The effectiveness of supervisor support in lessening perceived uncertainties and emotional exhaustion of university employees during the COVID-19 crisis: the constraining role of organizational intransigence.J Gen Psychol. 2021 Oct-Dec; 148(4):431-450.JG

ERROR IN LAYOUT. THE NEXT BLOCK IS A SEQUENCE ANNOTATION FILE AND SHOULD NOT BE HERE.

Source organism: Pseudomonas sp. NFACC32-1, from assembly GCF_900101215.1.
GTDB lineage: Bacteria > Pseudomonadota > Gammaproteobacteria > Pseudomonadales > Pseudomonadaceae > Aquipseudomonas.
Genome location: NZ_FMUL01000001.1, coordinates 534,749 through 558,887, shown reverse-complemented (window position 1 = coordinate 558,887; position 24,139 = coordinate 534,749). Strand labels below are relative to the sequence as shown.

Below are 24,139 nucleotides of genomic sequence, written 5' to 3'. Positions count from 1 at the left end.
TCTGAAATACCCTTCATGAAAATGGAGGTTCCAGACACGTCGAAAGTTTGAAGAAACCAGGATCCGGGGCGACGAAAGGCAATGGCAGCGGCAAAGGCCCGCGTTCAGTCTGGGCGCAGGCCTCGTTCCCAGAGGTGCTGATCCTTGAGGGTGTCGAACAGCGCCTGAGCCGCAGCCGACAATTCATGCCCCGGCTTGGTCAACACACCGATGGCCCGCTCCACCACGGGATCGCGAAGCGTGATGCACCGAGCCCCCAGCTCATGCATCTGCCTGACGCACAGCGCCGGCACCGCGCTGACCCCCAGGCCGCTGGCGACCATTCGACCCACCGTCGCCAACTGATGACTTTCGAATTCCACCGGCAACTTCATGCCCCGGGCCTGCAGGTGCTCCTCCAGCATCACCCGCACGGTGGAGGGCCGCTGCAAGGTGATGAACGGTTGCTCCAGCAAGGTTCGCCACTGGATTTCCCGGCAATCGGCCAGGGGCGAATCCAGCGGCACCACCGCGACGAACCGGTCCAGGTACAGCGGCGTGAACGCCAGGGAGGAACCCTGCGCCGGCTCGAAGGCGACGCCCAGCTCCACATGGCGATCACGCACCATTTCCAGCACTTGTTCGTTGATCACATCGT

Despite the severity of the COVID-19 crisis, which has affected organizations worldwide, there is a lack of research on the organizational factors that affect the psychological wellbeing of the employees of an organization affected by the crisis. This research uses the case of employees at two international universities in Thailand that have been directly affected by the COVID-19 crisis. Grounded in social support theory and the job-demand resource model of job stress, this research examines the role of supervisor support in explaining the degree of perceived uncertainties and emotional exhaustion that employees experience due to the COVID-19 crisis. Moreover, this research examines whether the effect of supervisor support on the perceived uncertainties of employees can be moderated by organizational intransigence, that is, a prevailing climate of resistance to change at the workplace. The questionnaire survey data were obtained from a sample of 300 employees at two private international universities, and the partial least squares structural equation model was used for data analysis. The results significantly confirm that supervisor support has a negative effect on the perceived uncertainties of employees. Perceived uncertainties also significantly mediate the negative effect of supervisor support on the employees' emotional exhaustion. More importantly, the moderating effect analysis shows that the negative effect of supervisor support on the perceived uncertainties of employees presents only for employees who work in a workplace climate where there is low intransigence; in a workplace climate where there is high intransigence, supervisor support does not lower the perceived uncertainties of employees.